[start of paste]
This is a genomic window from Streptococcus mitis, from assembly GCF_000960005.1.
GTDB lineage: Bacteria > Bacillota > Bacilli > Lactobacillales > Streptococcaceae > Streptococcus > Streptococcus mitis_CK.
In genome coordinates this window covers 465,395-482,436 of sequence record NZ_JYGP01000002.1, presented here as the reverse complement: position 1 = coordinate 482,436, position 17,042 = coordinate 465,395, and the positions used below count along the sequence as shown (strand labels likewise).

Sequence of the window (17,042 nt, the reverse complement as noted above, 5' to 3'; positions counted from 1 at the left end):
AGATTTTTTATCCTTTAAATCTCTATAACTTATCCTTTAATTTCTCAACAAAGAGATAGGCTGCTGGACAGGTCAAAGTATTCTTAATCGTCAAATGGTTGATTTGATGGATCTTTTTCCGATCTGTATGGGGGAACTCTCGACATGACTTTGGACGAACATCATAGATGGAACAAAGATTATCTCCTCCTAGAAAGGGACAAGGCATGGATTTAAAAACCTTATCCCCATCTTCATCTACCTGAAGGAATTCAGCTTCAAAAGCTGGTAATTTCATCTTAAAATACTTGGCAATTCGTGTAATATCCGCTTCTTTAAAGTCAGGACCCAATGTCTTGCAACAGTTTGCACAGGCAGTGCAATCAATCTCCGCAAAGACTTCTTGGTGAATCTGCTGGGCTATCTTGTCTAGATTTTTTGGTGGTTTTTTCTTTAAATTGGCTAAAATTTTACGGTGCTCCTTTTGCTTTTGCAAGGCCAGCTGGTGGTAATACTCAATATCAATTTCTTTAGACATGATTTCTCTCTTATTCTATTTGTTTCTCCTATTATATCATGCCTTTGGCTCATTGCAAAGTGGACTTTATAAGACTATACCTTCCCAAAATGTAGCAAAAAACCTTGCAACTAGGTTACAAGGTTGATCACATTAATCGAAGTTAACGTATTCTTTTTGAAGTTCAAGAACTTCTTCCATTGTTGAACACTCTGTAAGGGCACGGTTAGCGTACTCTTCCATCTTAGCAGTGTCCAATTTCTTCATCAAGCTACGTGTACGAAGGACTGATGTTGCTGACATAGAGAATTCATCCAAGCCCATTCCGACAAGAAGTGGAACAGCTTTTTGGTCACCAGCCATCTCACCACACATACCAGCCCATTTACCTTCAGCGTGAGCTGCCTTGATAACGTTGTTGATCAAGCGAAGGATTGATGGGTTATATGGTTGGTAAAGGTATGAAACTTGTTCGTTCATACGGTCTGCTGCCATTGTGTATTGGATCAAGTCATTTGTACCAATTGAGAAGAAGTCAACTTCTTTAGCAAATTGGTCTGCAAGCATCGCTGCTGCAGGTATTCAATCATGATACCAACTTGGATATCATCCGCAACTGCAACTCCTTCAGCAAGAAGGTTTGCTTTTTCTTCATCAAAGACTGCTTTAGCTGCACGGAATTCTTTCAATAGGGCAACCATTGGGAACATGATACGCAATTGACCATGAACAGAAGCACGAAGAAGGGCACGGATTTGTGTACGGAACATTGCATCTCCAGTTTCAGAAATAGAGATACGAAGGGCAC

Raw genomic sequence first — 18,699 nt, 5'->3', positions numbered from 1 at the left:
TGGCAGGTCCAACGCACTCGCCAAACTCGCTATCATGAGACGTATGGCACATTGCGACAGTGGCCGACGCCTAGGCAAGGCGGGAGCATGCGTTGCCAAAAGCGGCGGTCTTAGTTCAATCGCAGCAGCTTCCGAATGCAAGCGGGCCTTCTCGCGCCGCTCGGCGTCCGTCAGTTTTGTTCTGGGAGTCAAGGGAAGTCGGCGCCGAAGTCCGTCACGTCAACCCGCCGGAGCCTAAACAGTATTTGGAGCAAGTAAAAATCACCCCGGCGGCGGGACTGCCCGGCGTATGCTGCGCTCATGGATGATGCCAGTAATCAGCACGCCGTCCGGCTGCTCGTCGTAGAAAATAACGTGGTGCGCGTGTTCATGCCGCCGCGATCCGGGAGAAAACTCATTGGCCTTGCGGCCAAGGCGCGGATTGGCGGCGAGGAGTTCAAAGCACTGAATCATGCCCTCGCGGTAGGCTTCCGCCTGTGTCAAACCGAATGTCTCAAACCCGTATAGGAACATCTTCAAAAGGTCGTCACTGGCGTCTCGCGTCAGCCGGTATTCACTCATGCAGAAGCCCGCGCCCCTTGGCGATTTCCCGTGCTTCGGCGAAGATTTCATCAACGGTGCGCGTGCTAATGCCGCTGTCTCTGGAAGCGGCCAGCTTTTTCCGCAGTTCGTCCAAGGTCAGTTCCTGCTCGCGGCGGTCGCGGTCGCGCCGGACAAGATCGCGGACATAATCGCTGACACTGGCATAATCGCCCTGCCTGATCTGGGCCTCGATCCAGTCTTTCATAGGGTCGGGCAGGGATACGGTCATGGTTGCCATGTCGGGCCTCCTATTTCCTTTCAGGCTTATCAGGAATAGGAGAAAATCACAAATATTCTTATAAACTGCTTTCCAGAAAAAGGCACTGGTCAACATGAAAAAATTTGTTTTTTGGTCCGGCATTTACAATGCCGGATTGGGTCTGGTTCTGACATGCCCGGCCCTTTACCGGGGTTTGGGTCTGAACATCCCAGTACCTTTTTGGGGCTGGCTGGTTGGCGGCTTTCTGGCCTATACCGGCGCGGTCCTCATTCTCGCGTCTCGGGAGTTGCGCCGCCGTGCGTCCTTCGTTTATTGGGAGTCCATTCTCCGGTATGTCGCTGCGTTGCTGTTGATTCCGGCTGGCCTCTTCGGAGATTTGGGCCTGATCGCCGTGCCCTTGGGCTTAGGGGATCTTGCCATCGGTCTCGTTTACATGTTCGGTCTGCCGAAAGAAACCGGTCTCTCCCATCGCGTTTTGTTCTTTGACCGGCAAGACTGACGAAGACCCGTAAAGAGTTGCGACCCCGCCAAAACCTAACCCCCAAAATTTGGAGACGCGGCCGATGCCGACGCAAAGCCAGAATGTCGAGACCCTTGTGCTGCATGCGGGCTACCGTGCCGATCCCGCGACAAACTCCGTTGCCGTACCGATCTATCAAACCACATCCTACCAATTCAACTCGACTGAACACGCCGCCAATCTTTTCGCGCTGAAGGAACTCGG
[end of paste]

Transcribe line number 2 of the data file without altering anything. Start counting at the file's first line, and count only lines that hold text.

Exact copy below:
GTDB lineage: Bacteria > Bacillota > Bacilli > Lactobacillales > Streptococcaceae > Streptococcus > Streptococcus mitis_CK.